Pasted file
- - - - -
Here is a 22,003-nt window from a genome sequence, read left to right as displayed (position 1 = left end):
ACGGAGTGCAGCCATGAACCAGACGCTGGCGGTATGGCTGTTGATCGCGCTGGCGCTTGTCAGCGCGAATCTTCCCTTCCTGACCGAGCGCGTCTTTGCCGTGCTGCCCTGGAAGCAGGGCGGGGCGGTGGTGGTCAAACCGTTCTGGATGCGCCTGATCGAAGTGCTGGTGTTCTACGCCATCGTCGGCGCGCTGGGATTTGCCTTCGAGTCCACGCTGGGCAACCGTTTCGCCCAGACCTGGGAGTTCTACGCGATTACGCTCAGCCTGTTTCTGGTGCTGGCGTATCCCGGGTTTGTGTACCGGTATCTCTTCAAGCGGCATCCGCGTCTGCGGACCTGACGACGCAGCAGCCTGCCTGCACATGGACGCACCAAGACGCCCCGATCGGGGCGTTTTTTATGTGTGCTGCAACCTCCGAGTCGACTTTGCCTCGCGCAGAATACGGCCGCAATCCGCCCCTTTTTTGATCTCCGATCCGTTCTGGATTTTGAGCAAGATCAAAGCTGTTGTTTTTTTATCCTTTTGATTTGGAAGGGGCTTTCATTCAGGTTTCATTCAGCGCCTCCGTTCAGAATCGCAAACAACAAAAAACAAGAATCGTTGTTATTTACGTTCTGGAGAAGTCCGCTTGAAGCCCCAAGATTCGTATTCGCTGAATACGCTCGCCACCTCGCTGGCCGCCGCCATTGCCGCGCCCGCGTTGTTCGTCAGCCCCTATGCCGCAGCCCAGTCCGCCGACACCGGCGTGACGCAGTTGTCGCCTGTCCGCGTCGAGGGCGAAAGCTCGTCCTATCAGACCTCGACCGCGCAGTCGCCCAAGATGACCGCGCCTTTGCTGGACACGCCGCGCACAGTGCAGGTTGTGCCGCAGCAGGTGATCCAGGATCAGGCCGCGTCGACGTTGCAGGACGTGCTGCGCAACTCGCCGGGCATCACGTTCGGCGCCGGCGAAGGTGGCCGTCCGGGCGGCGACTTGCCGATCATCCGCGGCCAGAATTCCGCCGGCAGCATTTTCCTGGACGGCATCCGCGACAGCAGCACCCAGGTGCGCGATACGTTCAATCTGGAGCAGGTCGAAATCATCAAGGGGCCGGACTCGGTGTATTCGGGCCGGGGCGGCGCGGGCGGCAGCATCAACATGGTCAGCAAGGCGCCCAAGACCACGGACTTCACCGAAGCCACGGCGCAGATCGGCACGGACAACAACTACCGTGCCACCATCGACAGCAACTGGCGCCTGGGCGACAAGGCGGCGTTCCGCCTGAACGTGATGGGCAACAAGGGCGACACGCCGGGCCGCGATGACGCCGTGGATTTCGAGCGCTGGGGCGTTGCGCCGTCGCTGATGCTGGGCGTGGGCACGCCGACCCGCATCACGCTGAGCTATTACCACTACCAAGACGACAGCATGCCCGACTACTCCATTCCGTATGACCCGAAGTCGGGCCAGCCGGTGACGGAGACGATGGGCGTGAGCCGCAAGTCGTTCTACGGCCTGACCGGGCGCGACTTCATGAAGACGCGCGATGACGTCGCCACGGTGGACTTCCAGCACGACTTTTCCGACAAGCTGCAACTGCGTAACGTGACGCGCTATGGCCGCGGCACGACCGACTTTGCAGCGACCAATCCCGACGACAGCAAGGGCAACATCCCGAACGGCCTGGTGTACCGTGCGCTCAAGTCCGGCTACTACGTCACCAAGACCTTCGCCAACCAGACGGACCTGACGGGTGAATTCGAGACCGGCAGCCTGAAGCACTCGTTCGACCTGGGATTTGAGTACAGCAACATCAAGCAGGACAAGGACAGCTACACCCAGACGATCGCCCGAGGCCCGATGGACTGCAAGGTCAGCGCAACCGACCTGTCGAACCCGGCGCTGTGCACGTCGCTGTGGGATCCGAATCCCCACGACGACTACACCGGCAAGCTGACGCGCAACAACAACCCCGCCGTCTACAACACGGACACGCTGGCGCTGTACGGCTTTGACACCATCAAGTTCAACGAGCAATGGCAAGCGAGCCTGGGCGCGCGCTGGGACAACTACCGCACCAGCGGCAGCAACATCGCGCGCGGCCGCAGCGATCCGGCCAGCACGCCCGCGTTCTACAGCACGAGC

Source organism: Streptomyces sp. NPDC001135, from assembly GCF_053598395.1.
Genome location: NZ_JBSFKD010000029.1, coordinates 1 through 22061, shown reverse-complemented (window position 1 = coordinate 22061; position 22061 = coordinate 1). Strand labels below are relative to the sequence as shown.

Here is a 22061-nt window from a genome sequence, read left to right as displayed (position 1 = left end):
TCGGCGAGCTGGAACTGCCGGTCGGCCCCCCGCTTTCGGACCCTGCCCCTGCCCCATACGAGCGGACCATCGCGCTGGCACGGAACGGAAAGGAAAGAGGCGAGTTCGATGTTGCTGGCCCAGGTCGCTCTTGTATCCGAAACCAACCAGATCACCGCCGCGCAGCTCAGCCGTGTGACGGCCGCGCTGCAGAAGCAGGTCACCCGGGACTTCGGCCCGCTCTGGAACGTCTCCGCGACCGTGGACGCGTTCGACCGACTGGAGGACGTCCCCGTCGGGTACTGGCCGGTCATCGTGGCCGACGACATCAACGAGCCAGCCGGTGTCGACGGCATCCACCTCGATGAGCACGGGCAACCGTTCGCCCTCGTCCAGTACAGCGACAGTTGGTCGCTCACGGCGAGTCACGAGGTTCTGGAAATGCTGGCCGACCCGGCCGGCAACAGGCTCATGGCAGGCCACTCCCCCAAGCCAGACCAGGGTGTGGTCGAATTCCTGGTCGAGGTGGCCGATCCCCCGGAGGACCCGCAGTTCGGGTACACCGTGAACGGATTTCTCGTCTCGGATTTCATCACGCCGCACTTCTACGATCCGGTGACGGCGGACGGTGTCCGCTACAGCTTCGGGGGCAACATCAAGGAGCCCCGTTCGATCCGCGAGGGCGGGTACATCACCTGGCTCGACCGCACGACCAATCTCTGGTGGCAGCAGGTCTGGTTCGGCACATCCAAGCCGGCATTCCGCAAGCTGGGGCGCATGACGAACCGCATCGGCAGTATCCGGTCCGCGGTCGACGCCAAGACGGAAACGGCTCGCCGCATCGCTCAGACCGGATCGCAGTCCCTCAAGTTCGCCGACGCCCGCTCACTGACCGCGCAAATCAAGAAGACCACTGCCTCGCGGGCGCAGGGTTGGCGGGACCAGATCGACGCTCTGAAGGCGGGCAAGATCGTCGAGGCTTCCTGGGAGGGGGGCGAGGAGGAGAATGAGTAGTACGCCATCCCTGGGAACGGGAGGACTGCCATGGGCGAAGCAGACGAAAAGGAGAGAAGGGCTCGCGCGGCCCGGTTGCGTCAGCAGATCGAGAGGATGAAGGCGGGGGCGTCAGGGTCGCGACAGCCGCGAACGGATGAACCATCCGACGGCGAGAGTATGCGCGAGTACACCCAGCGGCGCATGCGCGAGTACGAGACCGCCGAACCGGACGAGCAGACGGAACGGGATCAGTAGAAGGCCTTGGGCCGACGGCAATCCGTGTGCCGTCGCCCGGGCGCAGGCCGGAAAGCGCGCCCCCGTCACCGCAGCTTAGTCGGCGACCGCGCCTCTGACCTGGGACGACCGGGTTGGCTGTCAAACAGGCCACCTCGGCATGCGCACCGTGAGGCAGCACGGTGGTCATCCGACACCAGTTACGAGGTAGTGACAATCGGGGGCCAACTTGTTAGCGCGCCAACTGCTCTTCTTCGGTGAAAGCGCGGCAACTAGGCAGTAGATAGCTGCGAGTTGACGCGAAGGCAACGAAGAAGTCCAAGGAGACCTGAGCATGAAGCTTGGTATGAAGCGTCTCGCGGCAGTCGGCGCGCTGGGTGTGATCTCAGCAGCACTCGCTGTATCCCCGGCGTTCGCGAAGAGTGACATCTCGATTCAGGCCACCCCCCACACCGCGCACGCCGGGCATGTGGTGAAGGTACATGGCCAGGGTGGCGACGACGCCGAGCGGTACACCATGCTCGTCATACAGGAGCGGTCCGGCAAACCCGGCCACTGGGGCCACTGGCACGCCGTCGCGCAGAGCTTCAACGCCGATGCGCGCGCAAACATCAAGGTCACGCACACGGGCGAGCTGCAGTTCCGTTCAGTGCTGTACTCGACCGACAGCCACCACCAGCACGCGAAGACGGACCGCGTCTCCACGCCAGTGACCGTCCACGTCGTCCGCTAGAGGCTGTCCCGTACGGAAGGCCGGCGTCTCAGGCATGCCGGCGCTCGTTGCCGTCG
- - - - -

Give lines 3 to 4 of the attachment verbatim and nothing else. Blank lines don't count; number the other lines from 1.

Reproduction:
Source organism: Streptomyces sp. NPDC001135, from assembly GCF_053598395.1.
Genome location: NZ_JBSFKD010000029.1, coordinates 1 through 22061, shown reverse-complemented (window position 1 = coordinate 22061; position 22061 = coordinate 1). Strand labels below are relative to the sequence as shown.